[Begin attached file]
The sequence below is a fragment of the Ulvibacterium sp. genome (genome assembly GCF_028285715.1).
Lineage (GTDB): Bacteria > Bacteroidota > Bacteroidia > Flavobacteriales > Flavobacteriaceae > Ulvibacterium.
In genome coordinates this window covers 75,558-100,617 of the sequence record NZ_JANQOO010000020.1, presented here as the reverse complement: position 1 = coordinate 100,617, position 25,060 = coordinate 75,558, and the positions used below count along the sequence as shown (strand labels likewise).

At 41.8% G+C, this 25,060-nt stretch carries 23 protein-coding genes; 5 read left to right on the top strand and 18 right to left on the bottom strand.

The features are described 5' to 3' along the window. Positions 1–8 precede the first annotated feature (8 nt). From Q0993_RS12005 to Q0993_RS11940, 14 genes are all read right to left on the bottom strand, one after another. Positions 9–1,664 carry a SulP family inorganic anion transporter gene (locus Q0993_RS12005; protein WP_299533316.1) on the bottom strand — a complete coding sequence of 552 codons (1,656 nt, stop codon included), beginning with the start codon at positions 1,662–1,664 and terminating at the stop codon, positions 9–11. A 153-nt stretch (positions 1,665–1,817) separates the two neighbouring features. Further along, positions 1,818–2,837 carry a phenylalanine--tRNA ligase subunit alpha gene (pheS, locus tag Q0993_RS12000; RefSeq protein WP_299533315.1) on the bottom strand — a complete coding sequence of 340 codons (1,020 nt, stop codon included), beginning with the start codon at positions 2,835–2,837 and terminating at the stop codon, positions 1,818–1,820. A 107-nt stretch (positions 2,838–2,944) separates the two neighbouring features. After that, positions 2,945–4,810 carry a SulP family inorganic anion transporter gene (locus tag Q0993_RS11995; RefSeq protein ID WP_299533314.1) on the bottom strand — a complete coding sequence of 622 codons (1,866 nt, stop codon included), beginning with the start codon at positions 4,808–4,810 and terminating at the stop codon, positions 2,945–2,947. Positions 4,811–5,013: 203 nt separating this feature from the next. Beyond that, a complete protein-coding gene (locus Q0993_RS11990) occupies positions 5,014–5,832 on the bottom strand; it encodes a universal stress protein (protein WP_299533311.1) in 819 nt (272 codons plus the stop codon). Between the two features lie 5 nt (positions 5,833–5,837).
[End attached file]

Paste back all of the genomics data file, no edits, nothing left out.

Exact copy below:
The sequence below is a fragment of the Ulvibacterium sp. genome (genome assembly GCF_028285715.1).
Lineage (GTDB): Bacteria > Bacteroidota > Bacteroidia > Flavobacteriales > Flavobacteriaceae > Ulvibacterium.
In genome coordinates this window covers 75,558-100,617 of the sequence record NZ_JANQOO010000020.1, presented here as the reverse complement: position 1 = coordinate 100,617, position 25,060 = coordinate 75,558, and the positions used below count along the sequence as shown (strand labels likewise).

At 41.8% G+C, this 25,060-nt stretch carries 23 protein-coding genes; 5 read left to right on the top strand and 18 right to left on the bottom strand.

The features are described 5' to 3' along the window. Positions 1–8 precede the first annotated feature (8 nt). From Q0993_RS12005 to Q0993_RS11940, 14 genes are all read right to left on the bottom strand, one after another. Positions 9–1,664 carry a SulP family inorganic anion transporter gene (locus Q0993_RS12005; protein WP_299533316.1) on the bottom strand — a complete coding sequence of 552 codons (1,656 nt, stop codon included), beginning with the start codon at positions 1,662–1,664 and terminating at the stop codon, positions 9–11. A 153-nt stretch (positions 1,665–1,817) separates the two neighbouring features. Further along, positions 1,818–2,837 carry a phenylalanine--tRNA ligase subunit alpha gene (pheS, locus tag Q0993_RS12000; RefSeq protein WP_299533315.1) on the bottom strand — a complete coding sequence of 340 codons (1,020 nt, stop codon included), beginning with the start codon at positions 2,835–2,837 and terminating at the stop codon, positions 1,818–1,820. A 107-nt stretch (positions 2,838–2,944) separates the two neighbouring features. After that, positions 2,945–4,810 carry a SulP family inorganic anion transporter gene (locus tag Q0993_RS11995; RefSeq protein ID WP_299533314.1) on the bottom strand — a complete coding sequence of 622 codons (1,866 nt, stop codon included), beginning with the start codon at positions 4,808–4,810 and terminating at the stop codon, positions 2,945–2,947. Positions 4,811–5,013: 203 nt separating this feature from the next. Beyond that, a complete protein-coding gene (locus Q0993_RS11990) occupies positions 5,014–5,832 on the bottom strand; it encodes a universal stress protein (protein WP_299533311.1) in 819 nt (272 codons plus the stop codon). Between the two features lie 5 nt (positions 5,833–5,837).